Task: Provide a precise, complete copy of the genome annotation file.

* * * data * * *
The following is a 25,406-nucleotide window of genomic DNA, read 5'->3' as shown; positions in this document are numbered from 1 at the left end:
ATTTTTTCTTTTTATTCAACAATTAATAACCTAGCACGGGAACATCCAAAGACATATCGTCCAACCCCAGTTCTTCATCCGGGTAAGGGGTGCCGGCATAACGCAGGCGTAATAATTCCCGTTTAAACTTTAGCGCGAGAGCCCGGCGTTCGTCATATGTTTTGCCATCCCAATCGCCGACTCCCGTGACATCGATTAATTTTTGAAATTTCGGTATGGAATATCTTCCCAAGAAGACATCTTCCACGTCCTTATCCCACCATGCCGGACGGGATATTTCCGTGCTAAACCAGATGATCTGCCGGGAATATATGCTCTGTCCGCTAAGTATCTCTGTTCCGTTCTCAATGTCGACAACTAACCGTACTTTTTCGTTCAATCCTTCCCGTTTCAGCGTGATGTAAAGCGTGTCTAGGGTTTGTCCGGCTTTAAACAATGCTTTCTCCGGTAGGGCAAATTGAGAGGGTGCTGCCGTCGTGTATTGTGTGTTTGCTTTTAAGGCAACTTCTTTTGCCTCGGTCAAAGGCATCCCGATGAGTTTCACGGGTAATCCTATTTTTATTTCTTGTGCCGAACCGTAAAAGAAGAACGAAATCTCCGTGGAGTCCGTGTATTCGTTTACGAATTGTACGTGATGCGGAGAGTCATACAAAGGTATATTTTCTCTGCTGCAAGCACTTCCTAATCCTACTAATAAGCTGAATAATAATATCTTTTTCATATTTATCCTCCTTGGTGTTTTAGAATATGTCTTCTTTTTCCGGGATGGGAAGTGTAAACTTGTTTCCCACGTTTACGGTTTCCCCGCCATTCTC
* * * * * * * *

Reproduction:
The following is a 25,406-nucleotide window of genomic DNA, read 5'->3' as shown; positions in this document are numbered from 1 at the left end:
ATTTTTTCTTTTTATTCAACAATTAATAACCTAGCACGGGAACATCCAAAGACATATCGTCCAACCCCAGTTCTTCATCCGGGTAAGGGGTGCCGGCATAACGCAGGCGTAATAATTCCCGTTTAAACTTTAGCGCGAGAGCCCGGCGTTCGTCATATGTTTTGCCATCCCAATCGCCGACTCCCGTGACATCGATTAATTTTTGAAATTTCGGTATGGAATATCTTCCCAAGAAGACATCTTCCACGTCCTTATCCCACCATGCCGGACGGGATATTTCCGTGCTAAACCAGATGATCTGCCGGGAATATATGCTCTGTCCGCTAAGTATCTCTGTTCCGTTCTCAATGTCGACAACTAACCGTACTTTTTCGTTCAATCCTTCCCGTTTCAGCGTGATGTAAAGCGTGTCTAGGGTTTGTCCGGCTTTAAACAATGCTTTCTCCGGTAGGGCAAATTGAGAGGGTGCTGCCGTCGTGTATTGTGTGTTTGCTTTTAAGGCAACTTCTTTTGCCTCGGTCAAAGGCATCCCGATGAGTTTCACGGGTAATCCTATTTTTATTTCTTGTGCCGAACCGTAAAAGAAGAACGAAATCTCCGTGGAGTCCGTGTATTCGTTTACGAATTGTACGTGATGCGGAGAGTCATACAAAGGTATATTTTCTCTGCTGCAAGCACTTCCTAATCCTACTAATAAGCTGAATAATAATATCTTTTTCATATTTATCCTCCTTGGTGTTTTAGAATATGTCTTCTTTTTCCGGGATGGGAAGTGTAAACTTGTTTCCCACGTTTACGGTTTCCCCGCCATTCTC